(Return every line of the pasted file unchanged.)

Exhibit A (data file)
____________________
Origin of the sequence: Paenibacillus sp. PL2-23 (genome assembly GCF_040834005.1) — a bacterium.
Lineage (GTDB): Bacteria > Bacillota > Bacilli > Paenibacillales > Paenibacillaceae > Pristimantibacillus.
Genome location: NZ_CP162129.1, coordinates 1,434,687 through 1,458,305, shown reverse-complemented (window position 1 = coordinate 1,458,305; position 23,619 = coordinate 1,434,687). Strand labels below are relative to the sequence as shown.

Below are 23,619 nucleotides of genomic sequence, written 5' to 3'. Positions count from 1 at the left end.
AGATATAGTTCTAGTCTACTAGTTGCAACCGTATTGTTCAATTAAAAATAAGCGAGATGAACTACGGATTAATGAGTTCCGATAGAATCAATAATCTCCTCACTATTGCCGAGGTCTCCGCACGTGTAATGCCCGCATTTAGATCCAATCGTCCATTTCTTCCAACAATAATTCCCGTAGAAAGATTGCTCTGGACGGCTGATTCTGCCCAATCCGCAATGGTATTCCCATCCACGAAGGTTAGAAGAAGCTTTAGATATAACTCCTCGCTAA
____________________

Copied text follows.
Origin of the sequence: Paenibacillus sp. PL2-23 (genome assembly GCF_040834005.1) — a bacterium.
Lineage (GTDB): Bacteria > Bacillota > Bacilli > Paenibacillales > Paenibacillaceae > Pristimantibacillus.
Genome location: NZ_CP162129.1, coordinates 1,434,687 through 1,458,305, shown reverse-complemented (window position 1 = coordinate 1,458,305; position 23,619 = coordinate 1,434,687). Strand labels below are relative to the sequence as shown.

Below are 23,619 nucleotides of genomic sequence, written 5' to 3'. Positions count from 1 at the left end.
AGATATAGTTCTAGTCTACTAGTTGCAACCGTATTGTTCAATTAAAAATAAGCGAGATGAACTACGGATTAATGAGTTCCGATAGAATCAATAATCTCCTCACTATTGCCGAGGTCTCCGCACGTGTAATGCCCGCATTTAGATCCAATCGTCCATTTCTTCCAACAATAATTCCCGTAGAAAGATTGCTCTGGACGGCTGATTCTGCCCAATCCGCAATGGTATTCCCATCCACGAAGGTTAGAAGAAGCTTTAGATATAACTCCTCGCTAA